Cumberland County: Highway 104, Cobequid Pass Open Both the eastbound and westbound lanes on the Cobequid Pass are now open. -30-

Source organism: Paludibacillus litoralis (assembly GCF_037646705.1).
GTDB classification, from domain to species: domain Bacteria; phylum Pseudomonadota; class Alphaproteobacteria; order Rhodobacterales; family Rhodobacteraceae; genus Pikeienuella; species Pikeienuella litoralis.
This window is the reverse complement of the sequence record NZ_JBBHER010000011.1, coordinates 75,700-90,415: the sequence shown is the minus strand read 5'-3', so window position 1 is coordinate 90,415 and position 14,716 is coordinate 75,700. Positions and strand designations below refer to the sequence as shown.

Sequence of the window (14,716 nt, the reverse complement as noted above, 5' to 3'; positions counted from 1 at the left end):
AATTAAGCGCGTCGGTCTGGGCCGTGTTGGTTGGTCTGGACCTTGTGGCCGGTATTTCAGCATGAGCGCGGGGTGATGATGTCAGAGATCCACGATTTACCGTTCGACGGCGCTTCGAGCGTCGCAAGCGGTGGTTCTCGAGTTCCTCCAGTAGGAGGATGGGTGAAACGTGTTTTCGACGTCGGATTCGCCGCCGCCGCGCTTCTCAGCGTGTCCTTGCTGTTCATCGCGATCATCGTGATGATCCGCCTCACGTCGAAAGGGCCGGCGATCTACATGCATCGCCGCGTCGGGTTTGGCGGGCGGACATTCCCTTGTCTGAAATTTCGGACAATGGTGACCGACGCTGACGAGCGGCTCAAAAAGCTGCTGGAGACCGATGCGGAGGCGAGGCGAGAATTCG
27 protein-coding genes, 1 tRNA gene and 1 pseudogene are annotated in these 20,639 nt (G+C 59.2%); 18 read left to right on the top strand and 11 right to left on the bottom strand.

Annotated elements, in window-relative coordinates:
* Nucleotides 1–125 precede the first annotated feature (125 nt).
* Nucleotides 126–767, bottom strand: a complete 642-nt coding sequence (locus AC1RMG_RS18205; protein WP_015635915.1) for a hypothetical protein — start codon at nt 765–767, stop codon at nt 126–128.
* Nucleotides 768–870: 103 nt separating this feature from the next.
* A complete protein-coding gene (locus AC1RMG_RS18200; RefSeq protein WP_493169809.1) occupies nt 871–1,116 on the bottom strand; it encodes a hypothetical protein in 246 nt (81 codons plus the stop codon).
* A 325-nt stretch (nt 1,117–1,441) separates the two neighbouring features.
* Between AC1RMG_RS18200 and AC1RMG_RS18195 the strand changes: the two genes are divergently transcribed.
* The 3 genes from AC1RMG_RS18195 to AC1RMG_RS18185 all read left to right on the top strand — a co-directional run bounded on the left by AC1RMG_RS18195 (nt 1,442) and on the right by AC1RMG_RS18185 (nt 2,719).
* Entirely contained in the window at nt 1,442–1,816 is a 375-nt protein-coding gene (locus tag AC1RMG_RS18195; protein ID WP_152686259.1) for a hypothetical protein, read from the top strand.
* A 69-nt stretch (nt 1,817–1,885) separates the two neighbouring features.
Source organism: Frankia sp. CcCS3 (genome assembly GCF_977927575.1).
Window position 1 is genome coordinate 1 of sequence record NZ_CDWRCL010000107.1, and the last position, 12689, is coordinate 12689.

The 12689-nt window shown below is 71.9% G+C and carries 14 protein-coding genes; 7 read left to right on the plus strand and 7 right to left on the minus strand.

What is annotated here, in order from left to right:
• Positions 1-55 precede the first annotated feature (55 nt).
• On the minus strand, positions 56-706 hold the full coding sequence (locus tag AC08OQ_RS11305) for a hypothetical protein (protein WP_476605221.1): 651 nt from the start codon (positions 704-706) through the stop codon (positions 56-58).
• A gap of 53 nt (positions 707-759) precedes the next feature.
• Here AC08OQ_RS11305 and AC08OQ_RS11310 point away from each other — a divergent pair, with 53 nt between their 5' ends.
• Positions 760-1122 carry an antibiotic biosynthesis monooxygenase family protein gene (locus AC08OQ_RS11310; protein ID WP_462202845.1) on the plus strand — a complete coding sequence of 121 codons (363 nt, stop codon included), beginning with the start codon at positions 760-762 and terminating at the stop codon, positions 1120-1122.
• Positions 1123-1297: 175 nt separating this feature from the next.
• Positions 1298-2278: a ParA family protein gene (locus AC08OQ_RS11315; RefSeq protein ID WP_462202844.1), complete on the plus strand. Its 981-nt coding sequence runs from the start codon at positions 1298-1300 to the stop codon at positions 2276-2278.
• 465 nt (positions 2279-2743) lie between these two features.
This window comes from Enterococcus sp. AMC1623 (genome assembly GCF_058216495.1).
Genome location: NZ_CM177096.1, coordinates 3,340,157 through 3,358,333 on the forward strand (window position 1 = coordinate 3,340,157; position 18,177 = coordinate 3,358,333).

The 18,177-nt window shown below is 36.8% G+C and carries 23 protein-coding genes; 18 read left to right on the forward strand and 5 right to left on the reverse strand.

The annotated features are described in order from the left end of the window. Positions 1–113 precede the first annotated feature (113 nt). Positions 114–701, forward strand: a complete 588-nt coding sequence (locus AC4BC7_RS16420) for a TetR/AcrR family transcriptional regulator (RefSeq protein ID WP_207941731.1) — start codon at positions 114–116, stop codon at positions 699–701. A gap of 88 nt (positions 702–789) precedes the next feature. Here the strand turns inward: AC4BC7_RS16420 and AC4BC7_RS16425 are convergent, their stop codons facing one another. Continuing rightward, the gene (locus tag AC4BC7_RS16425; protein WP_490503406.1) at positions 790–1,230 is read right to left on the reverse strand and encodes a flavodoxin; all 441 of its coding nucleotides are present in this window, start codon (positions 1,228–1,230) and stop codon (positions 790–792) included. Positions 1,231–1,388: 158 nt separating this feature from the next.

Darjeeling: The Gorkha Janmukti Morcha on Tuesday declared the name of party president Binay Tamang as the candidate for the Assembly by-elections in Darjeeling. If Tamang wins, he has been promised the Ministry of Hill Affairs, declared GJM leaders.A central committee meeting was held in Darjeeling on Tuesday, along with the frontal organisations of GJM. Later while talking to media persons, Tshering Dahal, president, Gorkha Janmukti Nari Morcha (GJNM), said: “The meeting unanimously decided on the candidature of Binay Tamang. If he wins he will be given the Ministry of Hill Affairs. In the present political scenario, it is very vital that the Hill maintains a diplomatic relation with the state government.” Also Read – Bengal family worships Muslim girl as Goddess Durga in Kumari PujaThe poll plank of the GJM will be land documents (parja patta), development, minimum wages and employment. “Majority of the people in the Hills do not have land documents. The BJP has launched a conspiracy, whereby they will be implementing the NRC. They are trying to prove us as immigrants of 1950. To counter this, we should have the land documents,” stated Dahal. The GJM has assured that land documents will be handed over by 2020. Other than this, the upgradation of Darjeeling Municipality into a corporation, creation of Sonada and Sukhia Municipality and upgradation of Bijanbari block into a sub division are also on the cards. Also Read – Bengal civic volunteer dies in road mishap on national highwayAt present, Tamang is the chairman, board of administrators, Gorkhaland Territorial Administration. “Under him and Anit Thapa, the development that the Hills have witnessed in the past 17 months, has been phenomenal,” added Dahal. Tamang will be filing his nomination on April 26. Darjeeling will go to polls on May 19 and the results will be declared on May 23. TMC will not take part in the poll fray but will be supporting Tamang. Jan Andolan Party has declared Amar Lama as the party candidate for the Assembly by-election.